Project

Posted on:

Panmun House

Seoga Architecture

Shared By

Symone Garvett


Project Name

Panmun House

Project Status

Built

Year Completed

2015

Size

3,089 sq. feet


ARCHITECT

Team

  • Park Haesun (lead architect)
  • Oh Seunghyun (lead architect)
  • Shin Minchul (design team member)

Consultants

  • Structural Engineer: Thekujo
  • Mechanical Engineer: Chunglim Technical Construction
  • Electrical Engineer: Vision Engineering
  • Construction Manager: Nurim Construction Engineering


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Project Description

FROM THE ARCHITECTS:

Although the site has a capacity of approximately 139 m2 on record, the actual area of land available is even less then 83 m2 when considering the building regulations. There was a high risk of narrow corners turning into idle patches, furthermore, being adjacent to the 25m-wide road, it was without doubt an inimical housing site, constantly exposed to noise and dust. Moreover, on the other side of the road, new apartments and a shopping district were about to go under construction, therefore the occupants were likely to have a big chance of isolating themselves from the fuss for the next few years.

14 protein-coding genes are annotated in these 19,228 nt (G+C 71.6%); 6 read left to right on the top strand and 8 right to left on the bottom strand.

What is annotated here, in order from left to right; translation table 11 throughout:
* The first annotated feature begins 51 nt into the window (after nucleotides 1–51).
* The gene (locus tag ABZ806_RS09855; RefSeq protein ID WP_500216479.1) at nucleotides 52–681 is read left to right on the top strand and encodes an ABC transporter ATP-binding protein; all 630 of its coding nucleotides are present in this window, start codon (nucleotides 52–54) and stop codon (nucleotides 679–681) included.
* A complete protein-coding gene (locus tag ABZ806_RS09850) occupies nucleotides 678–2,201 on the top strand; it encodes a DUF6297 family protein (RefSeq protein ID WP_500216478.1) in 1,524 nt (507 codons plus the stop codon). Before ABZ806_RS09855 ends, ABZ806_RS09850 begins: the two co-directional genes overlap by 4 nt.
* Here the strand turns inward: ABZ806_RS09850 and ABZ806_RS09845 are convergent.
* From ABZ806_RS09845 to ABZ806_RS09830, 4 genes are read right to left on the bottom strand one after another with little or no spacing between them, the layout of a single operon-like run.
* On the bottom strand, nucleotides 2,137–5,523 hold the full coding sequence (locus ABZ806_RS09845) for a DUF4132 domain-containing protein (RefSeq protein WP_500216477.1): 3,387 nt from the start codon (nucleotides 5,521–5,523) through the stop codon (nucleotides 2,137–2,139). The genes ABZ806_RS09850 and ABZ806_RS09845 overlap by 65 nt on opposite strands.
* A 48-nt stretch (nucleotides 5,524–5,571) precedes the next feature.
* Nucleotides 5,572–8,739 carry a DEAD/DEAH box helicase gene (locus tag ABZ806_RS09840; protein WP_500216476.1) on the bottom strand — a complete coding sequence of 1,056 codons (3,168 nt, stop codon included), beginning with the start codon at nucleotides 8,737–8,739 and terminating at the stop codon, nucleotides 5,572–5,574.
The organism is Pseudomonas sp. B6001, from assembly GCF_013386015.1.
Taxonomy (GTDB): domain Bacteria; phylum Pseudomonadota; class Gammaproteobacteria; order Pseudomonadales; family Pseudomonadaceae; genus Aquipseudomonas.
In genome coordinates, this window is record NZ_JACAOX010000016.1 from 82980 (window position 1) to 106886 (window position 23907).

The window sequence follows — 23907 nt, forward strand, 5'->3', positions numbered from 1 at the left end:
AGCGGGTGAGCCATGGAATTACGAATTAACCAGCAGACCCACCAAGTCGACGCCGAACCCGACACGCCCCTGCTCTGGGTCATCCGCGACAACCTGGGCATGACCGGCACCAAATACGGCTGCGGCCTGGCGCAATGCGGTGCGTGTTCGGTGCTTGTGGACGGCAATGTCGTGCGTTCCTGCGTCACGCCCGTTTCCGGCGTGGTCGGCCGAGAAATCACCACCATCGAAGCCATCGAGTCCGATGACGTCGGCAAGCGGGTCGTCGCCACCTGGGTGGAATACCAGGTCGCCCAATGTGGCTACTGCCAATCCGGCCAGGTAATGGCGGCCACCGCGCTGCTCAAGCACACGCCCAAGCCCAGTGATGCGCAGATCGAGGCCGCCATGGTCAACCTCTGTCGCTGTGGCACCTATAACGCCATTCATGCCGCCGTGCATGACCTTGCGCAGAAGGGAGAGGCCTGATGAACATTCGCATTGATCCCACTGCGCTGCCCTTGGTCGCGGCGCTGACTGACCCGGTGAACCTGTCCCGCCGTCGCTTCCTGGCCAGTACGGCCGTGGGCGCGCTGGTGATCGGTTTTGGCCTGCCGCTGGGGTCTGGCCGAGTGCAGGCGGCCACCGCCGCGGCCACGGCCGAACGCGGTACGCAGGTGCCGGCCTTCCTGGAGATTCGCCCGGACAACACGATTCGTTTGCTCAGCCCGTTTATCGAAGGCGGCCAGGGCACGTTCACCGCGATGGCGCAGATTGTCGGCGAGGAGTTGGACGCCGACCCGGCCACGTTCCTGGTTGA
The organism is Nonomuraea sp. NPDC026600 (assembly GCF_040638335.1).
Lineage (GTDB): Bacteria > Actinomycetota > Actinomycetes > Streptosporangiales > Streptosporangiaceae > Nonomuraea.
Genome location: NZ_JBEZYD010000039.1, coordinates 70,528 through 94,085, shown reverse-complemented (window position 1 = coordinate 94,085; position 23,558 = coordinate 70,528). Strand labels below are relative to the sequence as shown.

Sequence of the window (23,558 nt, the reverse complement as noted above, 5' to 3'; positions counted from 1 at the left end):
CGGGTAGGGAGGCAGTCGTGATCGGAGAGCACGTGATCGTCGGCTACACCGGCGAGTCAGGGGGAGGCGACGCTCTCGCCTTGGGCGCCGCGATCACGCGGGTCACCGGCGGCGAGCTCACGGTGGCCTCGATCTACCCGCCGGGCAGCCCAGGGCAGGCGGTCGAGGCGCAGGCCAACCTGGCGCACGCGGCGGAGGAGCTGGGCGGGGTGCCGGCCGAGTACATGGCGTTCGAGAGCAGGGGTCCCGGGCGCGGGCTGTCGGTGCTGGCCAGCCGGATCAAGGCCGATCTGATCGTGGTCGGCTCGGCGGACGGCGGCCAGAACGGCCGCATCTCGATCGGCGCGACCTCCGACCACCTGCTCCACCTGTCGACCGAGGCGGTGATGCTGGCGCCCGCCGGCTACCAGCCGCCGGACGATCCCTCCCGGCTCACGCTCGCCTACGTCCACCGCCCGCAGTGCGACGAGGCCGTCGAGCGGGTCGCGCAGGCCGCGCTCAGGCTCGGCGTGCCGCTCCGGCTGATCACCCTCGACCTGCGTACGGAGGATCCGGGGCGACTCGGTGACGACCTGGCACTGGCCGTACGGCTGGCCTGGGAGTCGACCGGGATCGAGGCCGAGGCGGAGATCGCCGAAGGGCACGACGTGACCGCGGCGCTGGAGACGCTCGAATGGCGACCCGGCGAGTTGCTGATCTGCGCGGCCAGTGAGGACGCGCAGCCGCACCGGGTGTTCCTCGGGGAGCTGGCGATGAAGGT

Above all, it was important to learn the building regulations to find ways to assure the maximum living area on such small plot of land. After numerous meetings, we could come up with a legitimate strategy that also ensures decent living quality.

We anticipated that the balcony spaces would help overcome the inefficiency of the land. By cutting off the narrow corners, we found new possibilities in corner areas. One of the corners turned into an open balcony, meeting the client’s wishes, and the other into a private balcony accessible from the bedroom. An atrium-like space full of sunlight is also created with one of the narrow corners. Corners left in interior also found a way to meet the practical requirements of space by creating a storage area for electronic devices such as an air conditioner or a vacuum cleaner.

Last but not least, we proposed adding another layer on the façade to secure the building from the neighboring construction site. This double-skin method provides balcony space enclosed with walls, creating a more stable dwelling area from the hostile environment.

This text has been lightly edited for clarity.
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